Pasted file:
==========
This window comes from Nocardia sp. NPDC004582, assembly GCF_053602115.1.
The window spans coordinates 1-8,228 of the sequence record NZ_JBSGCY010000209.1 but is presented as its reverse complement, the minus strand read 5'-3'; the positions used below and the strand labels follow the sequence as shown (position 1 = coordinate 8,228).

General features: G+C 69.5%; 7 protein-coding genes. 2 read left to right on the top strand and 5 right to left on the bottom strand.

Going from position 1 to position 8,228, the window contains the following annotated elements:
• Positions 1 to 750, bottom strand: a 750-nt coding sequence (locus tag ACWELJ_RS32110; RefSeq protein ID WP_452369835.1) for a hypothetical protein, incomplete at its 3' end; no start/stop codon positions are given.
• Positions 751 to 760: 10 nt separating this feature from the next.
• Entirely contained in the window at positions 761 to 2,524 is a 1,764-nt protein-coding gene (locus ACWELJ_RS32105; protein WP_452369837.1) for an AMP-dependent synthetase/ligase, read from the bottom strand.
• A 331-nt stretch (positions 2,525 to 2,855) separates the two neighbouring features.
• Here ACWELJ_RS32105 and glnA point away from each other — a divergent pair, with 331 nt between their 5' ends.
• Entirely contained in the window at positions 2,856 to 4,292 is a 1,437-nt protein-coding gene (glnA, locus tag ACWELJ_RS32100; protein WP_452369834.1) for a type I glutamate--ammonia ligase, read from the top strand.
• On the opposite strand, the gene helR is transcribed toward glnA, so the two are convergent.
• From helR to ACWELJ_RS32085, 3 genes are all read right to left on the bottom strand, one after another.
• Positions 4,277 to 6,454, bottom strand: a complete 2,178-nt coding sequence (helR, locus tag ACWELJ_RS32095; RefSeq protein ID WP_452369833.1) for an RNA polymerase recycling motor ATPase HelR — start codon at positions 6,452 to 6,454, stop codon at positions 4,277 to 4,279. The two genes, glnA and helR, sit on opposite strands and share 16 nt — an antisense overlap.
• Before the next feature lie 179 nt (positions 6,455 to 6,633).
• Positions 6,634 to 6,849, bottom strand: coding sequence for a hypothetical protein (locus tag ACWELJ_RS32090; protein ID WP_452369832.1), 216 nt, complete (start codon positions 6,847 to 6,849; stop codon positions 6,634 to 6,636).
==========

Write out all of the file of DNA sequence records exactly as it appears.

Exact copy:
This window comes from Nocardia sp. NPDC004582, assembly GCF_053602115.1.
The window spans coordinates 1-8,228 of the sequence record NZ_JBSGCY010000209.1 but is presented as its reverse complement, the minus strand read 5'-3'; the positions used below and the strand labels follow the sequence as shown (position 1 = coordinate 8,228).

General features: G+C 69.5%; 7 protein-coding genes. 2 read left to right on the top strand and 5 right to left on the bottom strand.

Going from position 1 to position 8,228, the window contains the following annotated elements:
• Positions 1 to 750, bottom strand: a 750-nt coding sequence (locus tag ACWELJ_RS32110; RefSeq protein ID WP_452369835.1) for a hypothetical protein, incomplete at its 3' end; no start/stop codon positions are given.
• Positions 751 to 760: 10 nt separating this feature from the next.
• Entirely contained in the window at positions 761 to 2,524 is a 1,764-nt protein-coding gene (locus ACWELJ_RS32105; protein WP_452369837.1) for an AMP-dependent synthetase/ligase, read from the bottom strand.
• A 331-nt stretch (positions 2,525 to 2,855) separates the two neighbouring features.
• Here ACWELJ_RS32105 and glnA point away from each other — a divergent pair, with 331 nt between their 5' ends.
• Entirely contained in the window at positions 2,856 to 4,292 is a 1,437-nt protein-coding gene (glnA, locus tag ACWELJ_RS32100; protein WP_452369834.1) for a type I glutamate--ammonia ligase, read from the top strand.
• On the opposite strand, the gene helR is transcribed toward glnA, so the two are convergent.
• From helR to ACWELJ_RS32085, 3 genes are all read right to left on the bottom strand, one after another.
• Positions 4,277 to 6,454, bottom strand: a complete 2,178-nt coding sequence (helR, locus tag ACWELJ_RS32095; RefSeq protein ID WP_452369833.1) for an RNA polymerase recycling motor ATPase HelR — start codon at positions 6,452 to 6,454, stop codon at positions 4,277 to 4,279. The two genes, glnA and helR, sit on opposite strands and share 16 nt — an antisense overlap.
• Before the next feature lie 179 nt (positions 6,455 to 6,633).
• Positions 6,634 to 6,849, bottom strand: coding sequence for a hypothetical protein (locus tag ACWELJ_RS32090; protein ID WP_452369832.1), 216 nt, complete (start codon positions 6,847 to 6,849; stop codon positions 6,634 to 6,636).